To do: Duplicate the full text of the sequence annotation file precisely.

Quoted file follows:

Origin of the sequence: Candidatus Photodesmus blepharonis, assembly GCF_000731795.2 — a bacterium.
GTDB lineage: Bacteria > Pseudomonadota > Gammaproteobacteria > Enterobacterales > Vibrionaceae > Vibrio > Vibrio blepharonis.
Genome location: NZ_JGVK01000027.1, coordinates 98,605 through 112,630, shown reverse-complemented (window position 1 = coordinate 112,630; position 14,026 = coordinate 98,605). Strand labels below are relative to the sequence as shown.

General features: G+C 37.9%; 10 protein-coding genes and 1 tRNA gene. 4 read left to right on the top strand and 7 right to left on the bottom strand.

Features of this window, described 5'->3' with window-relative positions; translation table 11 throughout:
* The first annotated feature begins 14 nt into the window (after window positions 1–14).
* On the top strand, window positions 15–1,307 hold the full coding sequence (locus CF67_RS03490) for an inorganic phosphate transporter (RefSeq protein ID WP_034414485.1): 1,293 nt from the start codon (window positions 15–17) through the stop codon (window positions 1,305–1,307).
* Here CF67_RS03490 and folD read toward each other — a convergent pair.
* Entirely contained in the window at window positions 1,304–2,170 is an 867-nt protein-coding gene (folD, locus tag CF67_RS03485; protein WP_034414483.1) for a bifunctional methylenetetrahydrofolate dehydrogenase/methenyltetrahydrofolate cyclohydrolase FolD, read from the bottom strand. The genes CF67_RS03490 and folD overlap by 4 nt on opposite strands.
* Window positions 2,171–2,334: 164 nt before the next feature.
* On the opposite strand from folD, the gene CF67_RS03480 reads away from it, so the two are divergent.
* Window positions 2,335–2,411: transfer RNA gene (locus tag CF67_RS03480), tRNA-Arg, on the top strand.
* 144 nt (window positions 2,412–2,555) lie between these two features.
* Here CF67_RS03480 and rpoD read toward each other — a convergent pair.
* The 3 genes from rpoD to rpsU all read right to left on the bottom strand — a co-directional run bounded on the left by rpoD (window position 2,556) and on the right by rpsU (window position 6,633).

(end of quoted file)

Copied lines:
Origin of the sequence: Candidatus Photodesmus blepharonis, assembly GCF_000731795.2 — a bacterium.
GTDB lineage: Bacteria > Pseudomonadota > Gammaproteobacteria > Enterobacterales > Vibrionaceae > Vibrio > Vibrio blepharonis.
Genome location: NZ_JGVK01000027.1, coordinates 98,605 through 112,630, shown reverse-complemented (window position 1 = coordinate 112,630; position 14,026 = coordinate 98,605). Strand labels below are relative to the sequence as shown.

General features: G+C 37.9%; 10 protein-coding genes and 1 tRNA gene. 4 read left to right on the top strand and 7 right to left on the bottom strand.

Features of this window, described 5'->3' with window-relative positions; translation table 11 throughout:
* The first annotated feature begins 14 nt into the window (after window positions 1–14).
* On the top strand, window positions 15–1,307 hold the full coding sequence (locus CF67_RS03490) for an inorganic phosphate transporter (RefSeq protein ID WP_034414485.1): 1,293 nt from the start codon (window positions 15–17) through the stop codon (window positions 1,305–1,307).
* Here CF67_RS03490 and folD read toward each other — a convergent pair.
* Entirely contained in the window at window positions 1,304–2,170 is an 867-nt protein-coding gene (folD, locus tag CF67_RS03485; protein WP_034414483.1) for a bifunctional methylenetetrahydrofolate dehydrogenase/methenyltetrahydrofolate cyclohydrolase FolD, read from the bottom strand. The genes CF67_RS03490 and folD overlap by 4 nt on opposite strands.
* Window positions 2,171–2,334: 164 nt before the next feature.
* On the opposite strand from folD, the gene CF67_RS03480 reads away from it, so the two are divergent.
* Window positions 2,335–2,411: transfer RNA gene (locus tag CF67_RS03480), tRNA-Arg, on the top strand.
* 144 nt (window positions 2,412–2,555) lie between these two features.
* Here CF67_RS03480 and rpoD read toward each other — a convergent pair.
* The 3 genes from rpoD to rpsU all read right to left on the bottom strand — a co-directional run bounded on the left by rpoD (window position 2,556) and on the right by rpsU (window position 6,633).